Abolition of the „flying jurisdiction” in competition law
On December 2, 2020, the revised provision on local jurisdiction pursuant to Section 14 (2) of the Act against Unfair Competition (UWG) came into force and abolishes the so-called “flying jurisdiction” regarding Internet cases for domestic defendants. The new special regulation of the local jurisdiction of the court is based on the law to strengthen fair competition of November 26, 2020 (BGBI. I. S. 2568, as already announced in the MSP News section from October 15, 2020). The new special regulation applies to lawsuits and indirectly also for the application for a preliminary injunction. The jurisdictions provided for therein are exclusive; therefore no other court can have jurisdiction over the merits of the case, neither by agreement nor by unreasonable negotiation. Thus, the plaintiff´s right of choice in advertising on the Internet, which was previously unrestricted under the UWG and which also included recourse to the court at the place of commission, is not insignificantly curtailed.
- The new provision of Section 14 (2) sentence 1, new version first provides for the general place of jurisdiction of the defendant (previously, the place of jurisdiction of the commercial or independent professional establishment was primarily decisive).
- The plaintiff can still choose to bring an action before the court "in whose district the act was committed" (place of jurisdiction of the act committed or so-called "flying jurisdiction") in accordance with the second sentence of Section 14 (2), new version.
- However, since December 2, 2020 the following restrictions apply in accordance with Section 14 (2) sentence 3, new version:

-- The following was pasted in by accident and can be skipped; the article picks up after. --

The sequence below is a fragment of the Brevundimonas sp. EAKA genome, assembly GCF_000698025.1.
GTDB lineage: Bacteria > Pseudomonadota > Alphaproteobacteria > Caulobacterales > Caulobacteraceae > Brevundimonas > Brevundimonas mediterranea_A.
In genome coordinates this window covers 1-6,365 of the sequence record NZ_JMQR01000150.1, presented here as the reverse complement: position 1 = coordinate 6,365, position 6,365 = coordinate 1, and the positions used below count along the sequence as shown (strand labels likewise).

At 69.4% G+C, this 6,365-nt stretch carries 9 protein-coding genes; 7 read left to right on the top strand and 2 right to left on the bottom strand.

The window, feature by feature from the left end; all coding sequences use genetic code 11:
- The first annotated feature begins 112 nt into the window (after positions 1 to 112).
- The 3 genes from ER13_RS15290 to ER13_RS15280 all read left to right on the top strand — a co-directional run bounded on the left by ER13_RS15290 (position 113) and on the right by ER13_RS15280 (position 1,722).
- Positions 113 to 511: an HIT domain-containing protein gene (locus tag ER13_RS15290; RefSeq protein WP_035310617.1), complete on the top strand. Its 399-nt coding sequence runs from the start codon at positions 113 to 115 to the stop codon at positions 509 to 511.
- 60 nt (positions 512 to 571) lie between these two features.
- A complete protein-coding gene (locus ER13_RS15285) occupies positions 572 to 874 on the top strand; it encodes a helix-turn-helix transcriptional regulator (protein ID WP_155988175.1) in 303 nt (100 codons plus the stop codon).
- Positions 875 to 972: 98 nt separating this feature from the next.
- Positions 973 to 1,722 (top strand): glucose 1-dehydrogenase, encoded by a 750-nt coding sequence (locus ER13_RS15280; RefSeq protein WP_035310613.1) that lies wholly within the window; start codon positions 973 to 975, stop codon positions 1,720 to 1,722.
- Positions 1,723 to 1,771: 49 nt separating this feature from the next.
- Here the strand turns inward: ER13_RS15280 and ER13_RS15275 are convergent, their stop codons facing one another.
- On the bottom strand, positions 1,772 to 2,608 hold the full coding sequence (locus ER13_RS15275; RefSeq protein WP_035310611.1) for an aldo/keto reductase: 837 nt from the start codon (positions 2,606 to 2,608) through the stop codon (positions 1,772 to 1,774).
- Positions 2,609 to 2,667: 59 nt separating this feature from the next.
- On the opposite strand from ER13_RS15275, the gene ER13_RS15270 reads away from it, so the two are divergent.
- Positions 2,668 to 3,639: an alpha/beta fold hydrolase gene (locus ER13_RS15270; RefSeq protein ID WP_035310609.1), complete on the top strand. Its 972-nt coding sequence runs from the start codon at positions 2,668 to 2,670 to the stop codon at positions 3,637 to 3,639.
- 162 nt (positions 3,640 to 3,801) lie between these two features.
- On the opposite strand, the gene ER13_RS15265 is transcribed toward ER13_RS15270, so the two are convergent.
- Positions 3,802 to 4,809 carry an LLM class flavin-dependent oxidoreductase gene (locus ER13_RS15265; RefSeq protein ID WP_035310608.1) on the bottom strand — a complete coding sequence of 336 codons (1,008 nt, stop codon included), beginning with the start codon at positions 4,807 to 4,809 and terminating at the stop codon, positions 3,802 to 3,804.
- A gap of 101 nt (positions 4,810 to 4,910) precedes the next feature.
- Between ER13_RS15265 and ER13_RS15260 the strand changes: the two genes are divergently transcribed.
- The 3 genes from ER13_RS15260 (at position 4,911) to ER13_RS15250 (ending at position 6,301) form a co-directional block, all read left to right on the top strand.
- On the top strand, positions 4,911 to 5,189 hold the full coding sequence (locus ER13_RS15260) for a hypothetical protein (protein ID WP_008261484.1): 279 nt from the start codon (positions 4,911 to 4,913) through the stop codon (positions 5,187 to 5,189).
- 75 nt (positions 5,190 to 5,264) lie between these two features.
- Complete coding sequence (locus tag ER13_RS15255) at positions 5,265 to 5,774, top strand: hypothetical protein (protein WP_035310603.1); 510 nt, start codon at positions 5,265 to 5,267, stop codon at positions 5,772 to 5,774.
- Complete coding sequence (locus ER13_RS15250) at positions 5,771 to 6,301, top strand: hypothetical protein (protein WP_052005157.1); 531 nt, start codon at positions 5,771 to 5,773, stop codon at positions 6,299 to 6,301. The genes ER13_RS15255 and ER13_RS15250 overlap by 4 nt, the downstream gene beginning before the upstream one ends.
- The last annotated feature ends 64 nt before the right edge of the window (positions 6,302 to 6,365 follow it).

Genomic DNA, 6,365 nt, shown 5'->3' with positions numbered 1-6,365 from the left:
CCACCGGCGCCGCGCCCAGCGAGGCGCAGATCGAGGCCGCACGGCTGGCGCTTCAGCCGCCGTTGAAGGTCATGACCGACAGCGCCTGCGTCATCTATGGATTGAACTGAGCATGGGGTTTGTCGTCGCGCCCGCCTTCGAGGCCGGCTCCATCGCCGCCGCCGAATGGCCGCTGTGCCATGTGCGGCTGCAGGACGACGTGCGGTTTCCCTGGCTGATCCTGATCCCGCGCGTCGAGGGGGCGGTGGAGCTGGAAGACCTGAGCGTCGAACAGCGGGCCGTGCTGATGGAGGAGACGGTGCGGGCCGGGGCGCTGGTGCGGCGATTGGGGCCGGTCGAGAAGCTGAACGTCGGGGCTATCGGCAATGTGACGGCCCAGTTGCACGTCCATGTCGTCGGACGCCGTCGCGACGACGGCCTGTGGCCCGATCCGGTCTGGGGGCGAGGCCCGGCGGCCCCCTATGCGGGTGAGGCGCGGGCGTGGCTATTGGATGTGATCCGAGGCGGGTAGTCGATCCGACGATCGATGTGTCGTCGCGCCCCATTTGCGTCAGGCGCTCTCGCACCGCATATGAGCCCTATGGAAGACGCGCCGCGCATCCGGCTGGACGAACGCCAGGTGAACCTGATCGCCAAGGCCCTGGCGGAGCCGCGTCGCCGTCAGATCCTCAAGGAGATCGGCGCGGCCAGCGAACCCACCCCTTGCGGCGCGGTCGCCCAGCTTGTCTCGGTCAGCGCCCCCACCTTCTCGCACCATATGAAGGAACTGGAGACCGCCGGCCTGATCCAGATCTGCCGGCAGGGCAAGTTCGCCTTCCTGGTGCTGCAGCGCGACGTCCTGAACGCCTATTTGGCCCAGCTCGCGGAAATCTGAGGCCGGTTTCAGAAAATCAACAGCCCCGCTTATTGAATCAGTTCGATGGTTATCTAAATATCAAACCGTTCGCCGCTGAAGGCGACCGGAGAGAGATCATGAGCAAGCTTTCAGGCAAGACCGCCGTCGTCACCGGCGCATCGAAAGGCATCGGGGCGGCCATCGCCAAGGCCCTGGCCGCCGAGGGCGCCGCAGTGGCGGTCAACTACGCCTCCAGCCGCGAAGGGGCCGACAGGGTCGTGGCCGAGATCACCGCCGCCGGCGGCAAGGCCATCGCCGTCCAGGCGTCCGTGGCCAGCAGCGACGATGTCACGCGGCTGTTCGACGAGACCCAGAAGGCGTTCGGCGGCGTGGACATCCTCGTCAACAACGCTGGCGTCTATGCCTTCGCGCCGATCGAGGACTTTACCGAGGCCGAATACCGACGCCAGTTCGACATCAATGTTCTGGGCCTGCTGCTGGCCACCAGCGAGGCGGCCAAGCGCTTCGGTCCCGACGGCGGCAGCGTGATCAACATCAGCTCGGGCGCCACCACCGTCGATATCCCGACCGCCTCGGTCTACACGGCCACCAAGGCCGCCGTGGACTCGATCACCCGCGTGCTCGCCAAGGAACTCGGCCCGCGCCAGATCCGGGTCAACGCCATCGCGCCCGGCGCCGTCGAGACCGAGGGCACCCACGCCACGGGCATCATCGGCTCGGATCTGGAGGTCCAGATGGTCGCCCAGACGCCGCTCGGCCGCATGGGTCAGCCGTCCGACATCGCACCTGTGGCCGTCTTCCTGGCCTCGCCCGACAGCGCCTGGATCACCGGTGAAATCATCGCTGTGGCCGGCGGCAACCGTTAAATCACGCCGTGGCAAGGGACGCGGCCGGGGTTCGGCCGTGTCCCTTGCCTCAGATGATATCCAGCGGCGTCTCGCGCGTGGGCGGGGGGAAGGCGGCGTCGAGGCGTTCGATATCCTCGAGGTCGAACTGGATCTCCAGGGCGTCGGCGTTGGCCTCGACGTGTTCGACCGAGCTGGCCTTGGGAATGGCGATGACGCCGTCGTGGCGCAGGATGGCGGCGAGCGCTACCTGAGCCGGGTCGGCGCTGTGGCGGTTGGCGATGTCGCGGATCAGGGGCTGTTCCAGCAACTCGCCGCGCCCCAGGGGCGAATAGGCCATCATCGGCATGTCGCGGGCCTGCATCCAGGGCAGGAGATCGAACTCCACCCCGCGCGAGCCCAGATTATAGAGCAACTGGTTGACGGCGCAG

Thus, in the UWG, the so-called "flying jurisdiction" no longer applies in particular to "legal disputes concerning infringements in electronic commerce or telemedia", unless the defendant has no general place of jurisdiction in Germany. Consequently, in proceedings against domestic competitors, the plaintiff is in principle only entitled to the general jurisdiction of the defendant, which is often unfavorable from the plaintiff´s point of view. In this respect, everything remains the same for foreign competitors.
The term "legal disputes for infringements in electronic commerce or in telemedia" is intended to cover such infringements of rights that are realized exclusively in telemedia and only violate fairness regulations on a purely virtual basis, e.g., through the content of an offer published only online or a purely Internet advertisement.
Consequently, the flying jurisdiction continues to be open at least if an unfair commercial act, such as misleading advertising, did not occur exclusively on the Internet, but at least also demonstrably via other means of dissemination, such as postal mailing, display of advertising material and advertisements in newspapers.
Also not covered by the restriction are constellations in which, in addition to UWG claims, there are also claims under trademark or design law. The situation is similar in the case of competing claims under copyright, utility model or patent law, according to which a court with local jurisdiction under these laws can also decide on UWG issues by virtue of the factual connection, at least insofar as the same subject matter of the dispute is given.
As a conclusion, it remains to be noted that when taking action against domestic competitors due to competition violations that only take place on the Internet, only the court at the competitor's registered office has jurisdiction. If the competition infringement is committed by several persons with registered offices in different places (e.g. GmbH and CEO), it can lead to a splitting of lawsuits.